That was my general feeling. And my membership site flopped. Not because I didn’t have the time or money. But because I defeated myself.
I had all these narratives running through my head, which were not my own, guiding my actions. I held on to too many inner beliefs about my own self worth and what I could accomplish that stopped me from truly taking flight.
My mindset, rooted in fear and doubt, killed that business venture.
This fear paralyzed me in many ways back then – both in terms of my business and personal life. It was a dead financial mindset that automatically circumvented the possibility to create real wealth for myself.
“Change, or we’re getting a divorce!”
About six months after I departed South America, I booked my next one way ticket, this time to Southeast Asia. And my relationship with money continued to evolve (in a good way).
I arrived fresh off the plane in Bangkok, again in another continent where I did not know a single soul. I forced myself into another scenario of discomfort and embracing the unknown. Entering in to this type of environment facilitates learning and rapid change, out of pure necessity.
Reflecting back on my experience in South America, I didn’t want to default back to becoming a hoarding miser again and miss out on all the cool things I could experience in Asia.
Immediately I began to take direct control over my finances. Marketing author Dan Kennedy, of whom I was an avid reader at the time, wrote in his book “No BS Price Strategy” that “successful people know the numbers.”
The biggest change I made upon my arrival in Thailand is I learned how to track my expenses and project a budget for myself. This took a hammer to my previously abstract mindset towards money and broke the puzzle down into small chunks that I could use more constructively as building blocks.
Each time I made a purchase, I would write down what I spent and the cost. I could create comfortable daily and monthly budgets for myself, which helped to set me at ease. It was the abstract nature of money that caused me anxiety, so breaking it down in to hard numbers helped immensely.
After returning from Asia, I decided to take a few weeks to ride my bicycle across Mexico. I calmly set a budget $300 to cover my lodgings and expenses for the entire trip, which was easily affordable. Boom. Simple.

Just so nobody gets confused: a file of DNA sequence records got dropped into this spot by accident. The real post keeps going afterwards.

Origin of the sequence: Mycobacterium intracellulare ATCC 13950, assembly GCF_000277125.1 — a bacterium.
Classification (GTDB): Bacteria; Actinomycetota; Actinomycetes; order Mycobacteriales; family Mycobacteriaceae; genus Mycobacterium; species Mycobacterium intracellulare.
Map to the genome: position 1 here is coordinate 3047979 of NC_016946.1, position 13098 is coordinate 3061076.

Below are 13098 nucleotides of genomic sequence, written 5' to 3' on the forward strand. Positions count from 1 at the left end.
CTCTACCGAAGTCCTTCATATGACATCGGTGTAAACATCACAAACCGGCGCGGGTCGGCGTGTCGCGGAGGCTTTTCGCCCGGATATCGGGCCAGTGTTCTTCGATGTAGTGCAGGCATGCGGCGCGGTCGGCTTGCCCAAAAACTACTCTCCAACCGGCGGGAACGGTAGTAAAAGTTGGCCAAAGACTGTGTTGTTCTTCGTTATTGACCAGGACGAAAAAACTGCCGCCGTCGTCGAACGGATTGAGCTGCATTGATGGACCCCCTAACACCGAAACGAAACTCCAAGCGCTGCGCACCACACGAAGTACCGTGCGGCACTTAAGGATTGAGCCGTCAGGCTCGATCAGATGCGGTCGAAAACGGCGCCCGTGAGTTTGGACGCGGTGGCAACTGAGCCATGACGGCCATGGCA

Creating and Living Abundance
At some point a few years later I was traveling overland across Indonesia, where I was actively practicing abundance exercises that I found on YouTube.
It was during this time that I started to believe that money really could be much easier to acquire than I thought.
By this point, all my fears around money were gone. Vanished forever into the wind, never to return.
I was living life on a new and more liberating operating system. Small changes to my mindset, and simple exercises to practice was all it took (more on those in the next page).
The thing to realize is that we tend to withdraw into a scarcity mindset because we think it protects us. By withdrawing into a figurative “shell,” we believe that we retreat into safety.
However, this point of view is a huge handicap when it comes to making the right decisions that lead to wealth creation.
Poor decisions caused by “turtling” behavior lead to long periods of hemming and hawing, frustration, and delay. In short, ineptitude. This mindset paralyzes so that we act dead, as the saver becomes trapped in a non-generative retreat from living.
When we hold a scarcity mindset, we doubt geniune opportunities. In general, we lack confidence of overall success. And worse still, it causes us to sabotage ourselves.
Here’s the reality of the situation:
The most effective entrepreneurs have a huge “reality distortion field.” Richard Branson, who has undertaken numerous death-defying stunts throughout his lifetime, is an example. Elon Musk is another.